Western Shore

You crossed the river. It glowed in the moonlight, effervescent dark blue luminescence shining from the deep, swirling in pools and eddies and around the rocks at the edge. 

I watched you cross. You simply waded into the cold water, the light twirling away from you and then drawing back in, sticking to your clothes. When your head went under, I cried out, until I saw you surface just a few feet beyond that, your head slowly coming to the surface. I think it must have been your boots that kept your feet on the river bottom; heavy steel-toed things. 

When you got to the other side, you turned and smiled. You looked sad, and alone, and cold – but you smiled anyway, and waved. You yelled from the other side, but I couldn’t hear you.

The river light changed then, from blue to purple and then to white; it lit up your face. Your smile widened, and peace spread across your eyes, infused your smile. I still couldn’t hear you, but your mouth moved slowly;

This is not goodbye. See you again, friend. 

But death is always a goodbye, unless we believe otherwise. And sometimes when you watch someone choose to cross the river on their own terms, to wash away their pain from this life, the belief you’ve held your whole life falters, flickers in and out of existence. Grief is a fickle thing, a process full of loops and stitches, a needle moving in and out and then doubling back. My grief has led to dreams. It has led to constant wonder at what I could have done differently to help you, to keep you from wading into that water. I don’t know what else I could have done. Some voice in me keeps telling me not to dwell on what I could have done better for you, but to do better for others. Actions speak louder than words; words are nice, but action shows you mean them. Sometimes I think that voice is yours.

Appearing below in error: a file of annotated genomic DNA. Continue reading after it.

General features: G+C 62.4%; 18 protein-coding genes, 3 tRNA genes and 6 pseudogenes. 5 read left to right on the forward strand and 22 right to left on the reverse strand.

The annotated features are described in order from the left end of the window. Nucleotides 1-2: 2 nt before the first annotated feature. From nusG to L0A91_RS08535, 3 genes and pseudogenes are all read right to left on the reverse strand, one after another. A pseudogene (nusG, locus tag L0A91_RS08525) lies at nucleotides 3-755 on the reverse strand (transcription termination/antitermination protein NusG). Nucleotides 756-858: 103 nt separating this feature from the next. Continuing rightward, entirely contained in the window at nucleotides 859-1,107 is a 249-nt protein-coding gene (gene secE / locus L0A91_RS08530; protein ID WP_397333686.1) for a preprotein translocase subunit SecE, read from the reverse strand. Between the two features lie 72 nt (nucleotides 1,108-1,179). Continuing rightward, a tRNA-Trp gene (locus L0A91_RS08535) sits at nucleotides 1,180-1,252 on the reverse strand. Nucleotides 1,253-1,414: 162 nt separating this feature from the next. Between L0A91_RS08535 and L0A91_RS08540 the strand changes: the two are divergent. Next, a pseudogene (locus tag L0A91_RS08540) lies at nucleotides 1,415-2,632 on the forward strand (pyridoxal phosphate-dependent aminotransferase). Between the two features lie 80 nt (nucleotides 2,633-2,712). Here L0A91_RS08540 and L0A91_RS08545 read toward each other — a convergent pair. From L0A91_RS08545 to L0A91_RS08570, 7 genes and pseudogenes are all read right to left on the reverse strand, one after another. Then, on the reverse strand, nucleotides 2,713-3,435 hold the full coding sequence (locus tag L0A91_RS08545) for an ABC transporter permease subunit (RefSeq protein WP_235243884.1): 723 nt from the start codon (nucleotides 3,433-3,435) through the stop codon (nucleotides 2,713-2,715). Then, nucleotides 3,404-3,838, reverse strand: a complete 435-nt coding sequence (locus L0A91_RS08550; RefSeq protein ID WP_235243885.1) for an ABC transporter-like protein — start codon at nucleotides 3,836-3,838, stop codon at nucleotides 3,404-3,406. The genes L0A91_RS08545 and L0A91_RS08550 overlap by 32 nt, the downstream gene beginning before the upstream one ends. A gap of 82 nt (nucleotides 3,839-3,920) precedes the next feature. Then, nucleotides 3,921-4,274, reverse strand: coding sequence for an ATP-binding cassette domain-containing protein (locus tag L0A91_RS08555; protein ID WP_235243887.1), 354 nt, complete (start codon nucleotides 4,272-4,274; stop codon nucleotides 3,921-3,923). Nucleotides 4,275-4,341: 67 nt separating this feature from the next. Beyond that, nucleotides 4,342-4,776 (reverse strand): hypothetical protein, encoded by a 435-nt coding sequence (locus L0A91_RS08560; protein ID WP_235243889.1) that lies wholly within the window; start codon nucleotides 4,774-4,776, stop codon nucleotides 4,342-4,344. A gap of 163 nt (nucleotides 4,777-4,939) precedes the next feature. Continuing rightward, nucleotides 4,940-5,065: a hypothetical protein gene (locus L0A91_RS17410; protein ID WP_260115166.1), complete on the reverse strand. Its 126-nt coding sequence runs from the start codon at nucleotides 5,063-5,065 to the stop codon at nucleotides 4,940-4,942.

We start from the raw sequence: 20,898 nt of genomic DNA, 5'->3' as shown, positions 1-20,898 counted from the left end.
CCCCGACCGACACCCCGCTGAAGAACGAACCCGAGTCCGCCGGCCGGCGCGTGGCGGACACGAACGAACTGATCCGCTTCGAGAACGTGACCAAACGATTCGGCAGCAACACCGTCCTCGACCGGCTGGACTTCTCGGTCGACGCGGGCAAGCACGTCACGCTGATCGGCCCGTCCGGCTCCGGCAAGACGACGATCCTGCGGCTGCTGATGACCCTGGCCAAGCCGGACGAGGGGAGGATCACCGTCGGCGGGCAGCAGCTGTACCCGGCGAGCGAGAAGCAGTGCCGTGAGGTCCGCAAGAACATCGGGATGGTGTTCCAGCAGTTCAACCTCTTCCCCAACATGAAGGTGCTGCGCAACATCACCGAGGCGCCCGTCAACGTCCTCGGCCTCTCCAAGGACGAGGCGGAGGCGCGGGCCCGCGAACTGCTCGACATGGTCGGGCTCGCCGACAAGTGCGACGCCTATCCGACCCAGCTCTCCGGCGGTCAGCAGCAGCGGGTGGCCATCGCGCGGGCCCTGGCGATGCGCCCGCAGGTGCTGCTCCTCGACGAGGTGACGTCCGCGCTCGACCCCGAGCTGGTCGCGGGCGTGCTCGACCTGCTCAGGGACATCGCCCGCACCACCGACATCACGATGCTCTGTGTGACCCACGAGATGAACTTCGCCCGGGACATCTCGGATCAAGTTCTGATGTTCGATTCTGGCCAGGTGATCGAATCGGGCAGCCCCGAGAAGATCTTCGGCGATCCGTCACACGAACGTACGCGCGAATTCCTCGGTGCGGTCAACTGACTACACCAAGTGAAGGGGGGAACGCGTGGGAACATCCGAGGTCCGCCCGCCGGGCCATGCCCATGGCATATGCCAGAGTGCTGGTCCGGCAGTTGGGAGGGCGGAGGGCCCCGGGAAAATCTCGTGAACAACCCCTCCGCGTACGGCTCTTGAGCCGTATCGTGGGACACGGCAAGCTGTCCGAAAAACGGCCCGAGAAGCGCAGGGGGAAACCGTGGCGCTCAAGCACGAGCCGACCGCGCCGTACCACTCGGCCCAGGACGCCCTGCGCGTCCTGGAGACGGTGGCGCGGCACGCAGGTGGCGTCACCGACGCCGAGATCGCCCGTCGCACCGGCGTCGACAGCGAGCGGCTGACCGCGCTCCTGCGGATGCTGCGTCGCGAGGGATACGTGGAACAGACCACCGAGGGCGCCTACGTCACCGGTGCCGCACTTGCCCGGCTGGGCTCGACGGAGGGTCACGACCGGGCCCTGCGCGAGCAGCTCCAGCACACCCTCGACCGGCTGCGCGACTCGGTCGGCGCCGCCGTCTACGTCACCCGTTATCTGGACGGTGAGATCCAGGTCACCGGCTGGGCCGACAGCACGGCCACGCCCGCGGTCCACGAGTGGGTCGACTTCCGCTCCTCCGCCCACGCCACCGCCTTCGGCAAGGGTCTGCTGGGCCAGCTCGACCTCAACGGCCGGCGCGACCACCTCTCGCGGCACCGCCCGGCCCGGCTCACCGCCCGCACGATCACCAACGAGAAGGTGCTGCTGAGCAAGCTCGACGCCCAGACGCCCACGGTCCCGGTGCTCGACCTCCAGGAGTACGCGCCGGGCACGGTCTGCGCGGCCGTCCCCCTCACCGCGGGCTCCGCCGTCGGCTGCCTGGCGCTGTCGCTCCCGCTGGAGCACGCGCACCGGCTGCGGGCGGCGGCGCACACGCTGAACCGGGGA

Move on, my bones are gone now. Do better by others. 

Grief has a funny way of playing with our minds. But maybe I’ll choose to believe in my ability to do better, and that some day I’ll see you again on the western shore of the luminescent river. Perhaps I’ll even be given glimpses in these flickering dreams that light up my subconscious. 

Rest well, Jakob. 

One thought on “Western Shore

  1. WOW. I read this a few days ago and it has stuck with me ever since. This was so lovely and so heartbreaking, Amanda. My favorite line was: “Grief is a fickle thing, a process full of loops and stitches, a needle moving in and out and then doubling back.” Your work is so well crafted, well timed, and you write with such vivid imagery.I can’t wait to read more. I belong to this writer’s community which has been life-changing for me and I thought I’d just give you a heads up about it, in case you are looking to hang out with some other supportive bloggers who write. It’s called Yeah Write (www.yeahwrite.me) and they have all kinds of cool things going on, most notably a FREE weekly writing challenge (competition) for nonfiction, fiction, and poetry. It’s such a friendly and welcoming group filled with excellent writers who gently comment on one another’s work. Anyway, I sound like a commercial. LOL. Like I said, I’ll be eager to read more of your writing. For now, Happy Holidays! 😀

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